The Monastery at Mont St. Michel, Normandy

The Monastery at Mont St. Michel, Normandy

Wednesday, November 30, 2016

Chronological Reading Plan for Dec 1, 1 Cor 12-14

Today's readings are 1 Cor 12-14. Tomorrow's are 1 Cor 15-16.

Paul addresses the gifts of the Spirit in 1 Cor 12. This is apparently a big issue for the Corinthians. Paul tells them all the gifts are important, not just the spectacular ones. Each member has a gift that is of vital importance to the body. The various lists of gifts in these chapters are not meant to be exhaustive, just representative. One way to tell if a gift is authentic is whether or not it gives glory and honor to Christ (1 Cor 12:3). A gift that calls more attention to an individual than to Christ should be suspect.

1 Cor 13 says that none of the gifts, however spectacular they may be, mean anything without love. Love is the better way mentioned at the end of 1 Cor 12. The love Paul writes of is from the Greek word agape. It describes a godly love, the highest form of love, a love the originates in the lover without regard to the behavior, actions or demeanor of the beloved. It is a selfless love that flows from God to His children, not because they are lovable, but because He is God. This is the type of love a believer should express as he is being conformed into the image of God.

Love is pro-active and participatory. The descriptors of love found in the familiar verses (1 Cor 13:4-7) are actually verbs in the Greek. They are things we consciously do rather than feel. This is an eternal love that never fails and never ends. We make much of faith...and we should. Faith is what saves us. But of faith, hope and love, love is the greatest. This is because faith brings us to Him. Hope is what He gives us, But, love is the evidence we are being made more like Him. Love is the tangible evidence of our faith and hope.

Paul addresses tongues and prophecy in 1 Cor 14. Tongues is a cognitive language or speech outside the normal patterns of intelligible speech. They require an interpreter if spoken in public. Prophecy constitutes divine revelation. It can be of future events but is not limited to them. Prophecy can encompass teaching, preaching, foretelling of the future or "forthtelling" (proclaiming or speaking boldly) the will of God.

Both gifts, tongues and prophecy, are being used indiscriminately and by many during the services at the Corinthian church. Paul calls for an emphasis on prophecy and a de-emphasis on tongues. For both, he gives guidelines that are highly restrictive in order to bring things under control. People are to speak, one at a time, no more than three total. By this, we know that 1 Cor 14:26 is not an encouragement for everyone to come with some sort of song, teaching or prophecy. Vs 26 is actually an indictment on how the Corinthians meet and an admonishment for them to limit the number of speakers at their meetings.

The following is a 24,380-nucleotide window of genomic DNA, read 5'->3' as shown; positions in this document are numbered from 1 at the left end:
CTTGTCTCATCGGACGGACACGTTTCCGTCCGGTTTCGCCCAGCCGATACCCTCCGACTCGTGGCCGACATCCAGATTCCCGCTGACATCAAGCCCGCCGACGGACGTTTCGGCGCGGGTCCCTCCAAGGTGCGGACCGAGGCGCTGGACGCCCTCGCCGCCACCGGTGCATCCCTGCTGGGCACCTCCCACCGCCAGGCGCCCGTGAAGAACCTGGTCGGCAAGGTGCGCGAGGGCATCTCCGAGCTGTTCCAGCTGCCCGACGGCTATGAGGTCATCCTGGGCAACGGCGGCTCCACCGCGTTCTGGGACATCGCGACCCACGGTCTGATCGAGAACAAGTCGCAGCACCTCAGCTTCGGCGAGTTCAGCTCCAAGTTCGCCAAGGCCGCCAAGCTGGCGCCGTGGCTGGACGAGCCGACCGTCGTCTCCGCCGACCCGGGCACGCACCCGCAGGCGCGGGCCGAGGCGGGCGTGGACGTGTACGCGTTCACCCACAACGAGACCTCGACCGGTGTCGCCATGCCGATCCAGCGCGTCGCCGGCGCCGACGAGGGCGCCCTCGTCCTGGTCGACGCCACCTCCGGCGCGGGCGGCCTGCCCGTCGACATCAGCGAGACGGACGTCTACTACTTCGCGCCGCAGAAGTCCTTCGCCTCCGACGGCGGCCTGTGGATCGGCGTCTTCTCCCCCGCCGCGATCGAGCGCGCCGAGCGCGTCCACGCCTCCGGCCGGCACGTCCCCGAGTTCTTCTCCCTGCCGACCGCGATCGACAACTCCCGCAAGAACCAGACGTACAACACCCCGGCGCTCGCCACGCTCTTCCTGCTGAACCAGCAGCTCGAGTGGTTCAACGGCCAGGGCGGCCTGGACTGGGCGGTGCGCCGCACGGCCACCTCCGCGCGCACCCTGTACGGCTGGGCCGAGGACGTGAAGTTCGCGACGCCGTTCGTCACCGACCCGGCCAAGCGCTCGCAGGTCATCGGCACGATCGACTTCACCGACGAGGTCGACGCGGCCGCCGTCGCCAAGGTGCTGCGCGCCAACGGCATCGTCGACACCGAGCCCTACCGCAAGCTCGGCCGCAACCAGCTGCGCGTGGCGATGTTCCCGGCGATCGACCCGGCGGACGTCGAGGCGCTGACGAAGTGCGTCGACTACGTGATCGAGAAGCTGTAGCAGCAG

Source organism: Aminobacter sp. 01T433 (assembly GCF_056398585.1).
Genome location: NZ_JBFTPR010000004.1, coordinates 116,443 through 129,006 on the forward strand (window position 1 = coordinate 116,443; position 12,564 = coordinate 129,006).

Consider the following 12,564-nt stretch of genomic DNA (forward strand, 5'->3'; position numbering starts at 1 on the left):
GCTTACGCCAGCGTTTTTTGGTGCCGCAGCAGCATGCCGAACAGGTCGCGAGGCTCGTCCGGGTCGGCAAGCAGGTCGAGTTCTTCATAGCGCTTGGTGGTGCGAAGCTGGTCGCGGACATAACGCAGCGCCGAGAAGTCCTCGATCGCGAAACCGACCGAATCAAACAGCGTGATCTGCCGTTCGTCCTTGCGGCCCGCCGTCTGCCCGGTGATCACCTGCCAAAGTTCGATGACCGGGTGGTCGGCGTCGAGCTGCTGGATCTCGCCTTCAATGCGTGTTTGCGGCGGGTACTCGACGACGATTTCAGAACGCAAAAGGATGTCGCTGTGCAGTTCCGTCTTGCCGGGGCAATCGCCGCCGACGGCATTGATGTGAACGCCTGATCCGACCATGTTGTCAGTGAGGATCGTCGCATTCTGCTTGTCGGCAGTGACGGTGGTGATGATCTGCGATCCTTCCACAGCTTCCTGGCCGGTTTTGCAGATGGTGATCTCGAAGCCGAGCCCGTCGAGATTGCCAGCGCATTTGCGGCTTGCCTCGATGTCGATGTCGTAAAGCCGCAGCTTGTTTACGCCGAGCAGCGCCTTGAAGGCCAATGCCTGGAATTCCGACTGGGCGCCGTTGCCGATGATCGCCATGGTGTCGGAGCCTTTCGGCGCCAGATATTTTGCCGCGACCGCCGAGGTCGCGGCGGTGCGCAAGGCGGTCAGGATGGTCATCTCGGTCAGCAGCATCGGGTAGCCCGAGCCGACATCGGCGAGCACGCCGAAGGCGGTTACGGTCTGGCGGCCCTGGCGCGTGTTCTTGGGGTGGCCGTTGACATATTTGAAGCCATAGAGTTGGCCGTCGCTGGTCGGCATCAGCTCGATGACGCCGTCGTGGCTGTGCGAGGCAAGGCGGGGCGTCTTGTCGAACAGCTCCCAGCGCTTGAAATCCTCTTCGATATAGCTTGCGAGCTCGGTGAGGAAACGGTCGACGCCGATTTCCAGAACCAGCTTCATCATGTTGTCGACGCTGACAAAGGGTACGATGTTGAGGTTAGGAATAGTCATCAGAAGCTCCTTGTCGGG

In direct relation to those guidelines, in 1 Cor 14:33-34 we find one of Paul's most enigmatic phrases, "...women should keep silent in the churches..." There have been many interpretations of how these verses should apply in today's church. Whichever way we decide to apply it, a few things should be taken into consideration:

  • We cannot limit its application to Paul's time and situation. Paul is clearly giving guidelines for general church assembly. Starting down a slippery slope that claims "This does not apply to us." is not only being selective, it dangerously opens the door to ignoring large swaths of Scripture. 
  • This verse has to harmonize with 1 Cor 11 where Paul gives explicit directions to women who speak in the assembly. 
My interpretation of these verses is that they have to be taken in context with the preceding verses that deal with who evaluates the teaching of the church. The "others" in 1 Cor 14:29 refers to the prophets of the church that are charged with establishing and evaluating the theological and doctrinal direction of the church. In other words, the things that are taught by the church will be monitored by those in charge of the church. Paul says in 1 Cor 14:31 that they can "all" (this would include women as per 1 Cor 11) prophecy, one by one. Paul is calling for order in the service. He is calling for everyone, men and women, to obey the leaders. The leaders are the elders, who are to be men (1 Tim 2:11). Under their supervision, those who speak (those who prophesy) are to do so in good order. The leaders evaluate the teaching. Women, who are excluded from being elders, may speak but are not to be part of evaluating the teaching and determining the theological direction of the church. This would allow a woman to prophesy as long as she was in line with the theology and doctrine established by the elders.

There are those who will have other opinions. Ultimately, each church will have to decide how to apply these Scriptures. It is a non-essential of the faith. No one's salvation will depend on where they stand on this issue. It should not be an issue that divides us.

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